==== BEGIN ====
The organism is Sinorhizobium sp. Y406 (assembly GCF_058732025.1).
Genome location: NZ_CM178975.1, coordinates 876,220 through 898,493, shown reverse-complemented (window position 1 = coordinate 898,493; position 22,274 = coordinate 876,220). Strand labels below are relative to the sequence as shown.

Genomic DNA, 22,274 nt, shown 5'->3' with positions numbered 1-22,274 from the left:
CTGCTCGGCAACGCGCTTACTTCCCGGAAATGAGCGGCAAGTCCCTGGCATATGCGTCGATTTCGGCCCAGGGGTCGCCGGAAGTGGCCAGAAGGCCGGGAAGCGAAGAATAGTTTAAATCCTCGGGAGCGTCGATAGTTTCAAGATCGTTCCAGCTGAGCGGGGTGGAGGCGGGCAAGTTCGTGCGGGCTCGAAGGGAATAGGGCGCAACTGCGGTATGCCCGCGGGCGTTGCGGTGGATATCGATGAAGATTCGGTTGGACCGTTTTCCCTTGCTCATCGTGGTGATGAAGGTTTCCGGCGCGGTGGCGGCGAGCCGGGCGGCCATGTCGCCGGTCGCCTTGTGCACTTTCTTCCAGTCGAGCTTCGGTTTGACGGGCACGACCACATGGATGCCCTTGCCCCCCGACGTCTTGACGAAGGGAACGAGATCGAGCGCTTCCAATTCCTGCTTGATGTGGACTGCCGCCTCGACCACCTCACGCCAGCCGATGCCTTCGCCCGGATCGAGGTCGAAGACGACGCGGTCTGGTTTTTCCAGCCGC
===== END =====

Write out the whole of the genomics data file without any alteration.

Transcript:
The organism is Sinorhizobium sp. Y406 (assembly GCF_058732025.1).
Genome location: NZ_CM178975.1, coordinates 876,220 through 898,493, shown reverse-complemented (window position 1 = coordinate 898,493; position 22,274 = coordinate 876,220). Strand labels below are relative to the sequence as shown.

Genomic DNA, 22,274 nt, shown 5'->3' with positions numbered 1-22,274 from the left:
CTGCTCGGCAACGCGCTTACTTCCCGGAAATGAGCGGCAAGTCCCTGGCATATGCGTCGATTTCGGCCCAGGGGTCGCCGGAAGTGGCCAGAAGGCCGGGAAGCGAAGAATAGTTTAAATCCTCGGGAGCGTCGATAGTTTCAAGATCGTTCCAGCTGAGCGGGGTGGAGGCGGGCAAGTTCGTGCGGGCTCGAAGGGAATAGGGCGCAACTGCGGTATGCCCGCGGGCGTTGCGGTGGATATCGATGAAGATTCGGTTGGACCGTTTTCCCTTGCTCATCGTGGTGATGAAGGTTTCCGGCGCGGTGGCGGCGAGCCGGGCGGCCATGTCGCCGGTCGCCTTGTGCACTTTCTTCCAGTCGAGCTTCGGTTTGACGGGCACGACCACATGGATGCCCTTGCCCCCCGACGTCTTGACGAAGGGAACGAGATCGAGCGCTTCCAATTCCTGCTTGATGTGGACTGCCGCCTCGACCACCTCACGCCAGCCGATGCCTTCGCCCGGATCGAGGTCGAAGACGACGCGGTCTGGTTTTTCCAGCCGC